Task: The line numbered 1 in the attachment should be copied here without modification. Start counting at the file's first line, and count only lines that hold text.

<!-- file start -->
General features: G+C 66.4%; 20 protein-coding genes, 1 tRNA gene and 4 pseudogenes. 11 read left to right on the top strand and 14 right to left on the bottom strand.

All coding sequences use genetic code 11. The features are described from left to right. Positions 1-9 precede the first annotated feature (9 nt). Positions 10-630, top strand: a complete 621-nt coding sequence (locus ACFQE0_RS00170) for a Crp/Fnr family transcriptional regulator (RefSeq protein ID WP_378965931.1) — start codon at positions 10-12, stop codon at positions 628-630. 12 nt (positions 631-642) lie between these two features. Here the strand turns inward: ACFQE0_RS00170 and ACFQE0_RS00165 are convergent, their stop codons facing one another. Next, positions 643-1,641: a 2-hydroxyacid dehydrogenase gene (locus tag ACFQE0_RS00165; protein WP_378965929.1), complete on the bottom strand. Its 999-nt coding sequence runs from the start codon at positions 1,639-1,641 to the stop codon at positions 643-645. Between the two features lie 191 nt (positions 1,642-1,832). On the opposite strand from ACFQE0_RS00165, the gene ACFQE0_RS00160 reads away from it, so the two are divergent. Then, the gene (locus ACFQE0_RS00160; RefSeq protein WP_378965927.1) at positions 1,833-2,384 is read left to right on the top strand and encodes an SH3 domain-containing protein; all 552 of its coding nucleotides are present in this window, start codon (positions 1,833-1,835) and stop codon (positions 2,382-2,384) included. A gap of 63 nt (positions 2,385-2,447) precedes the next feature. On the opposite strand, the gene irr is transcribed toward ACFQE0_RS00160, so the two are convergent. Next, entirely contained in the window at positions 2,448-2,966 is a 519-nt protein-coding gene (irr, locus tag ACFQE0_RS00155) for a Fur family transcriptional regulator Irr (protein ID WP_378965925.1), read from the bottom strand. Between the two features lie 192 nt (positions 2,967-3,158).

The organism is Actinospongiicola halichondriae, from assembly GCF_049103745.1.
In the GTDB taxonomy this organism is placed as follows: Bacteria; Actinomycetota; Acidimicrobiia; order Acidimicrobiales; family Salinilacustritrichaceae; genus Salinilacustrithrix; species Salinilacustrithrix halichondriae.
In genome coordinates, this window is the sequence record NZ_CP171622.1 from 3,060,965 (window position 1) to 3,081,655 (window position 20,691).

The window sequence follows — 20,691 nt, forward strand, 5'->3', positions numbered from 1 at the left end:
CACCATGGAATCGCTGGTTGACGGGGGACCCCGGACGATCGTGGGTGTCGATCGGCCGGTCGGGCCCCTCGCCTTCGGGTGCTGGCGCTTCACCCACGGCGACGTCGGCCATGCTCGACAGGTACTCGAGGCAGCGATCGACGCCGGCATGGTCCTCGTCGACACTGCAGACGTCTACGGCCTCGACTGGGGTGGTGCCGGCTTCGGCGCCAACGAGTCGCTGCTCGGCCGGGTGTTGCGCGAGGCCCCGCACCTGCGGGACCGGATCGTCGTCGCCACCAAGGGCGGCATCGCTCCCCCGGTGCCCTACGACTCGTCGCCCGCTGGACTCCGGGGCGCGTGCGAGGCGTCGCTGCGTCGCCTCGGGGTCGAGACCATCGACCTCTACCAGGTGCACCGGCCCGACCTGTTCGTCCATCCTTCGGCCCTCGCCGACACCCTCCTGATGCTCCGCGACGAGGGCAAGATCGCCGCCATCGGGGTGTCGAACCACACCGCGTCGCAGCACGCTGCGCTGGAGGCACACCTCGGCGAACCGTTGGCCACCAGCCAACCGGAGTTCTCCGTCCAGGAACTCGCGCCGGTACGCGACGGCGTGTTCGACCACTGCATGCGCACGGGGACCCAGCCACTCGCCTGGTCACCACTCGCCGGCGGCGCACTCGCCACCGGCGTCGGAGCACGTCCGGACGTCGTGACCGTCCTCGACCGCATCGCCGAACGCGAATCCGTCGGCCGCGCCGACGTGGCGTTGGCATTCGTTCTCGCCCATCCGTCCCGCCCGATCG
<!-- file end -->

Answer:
General features: G+C 66.4%; 20 protein-coding genes, 1 tRNA gene and 4 pseudogenes. 11 read left to right on the top strand and 14 right to left on the bottom strand.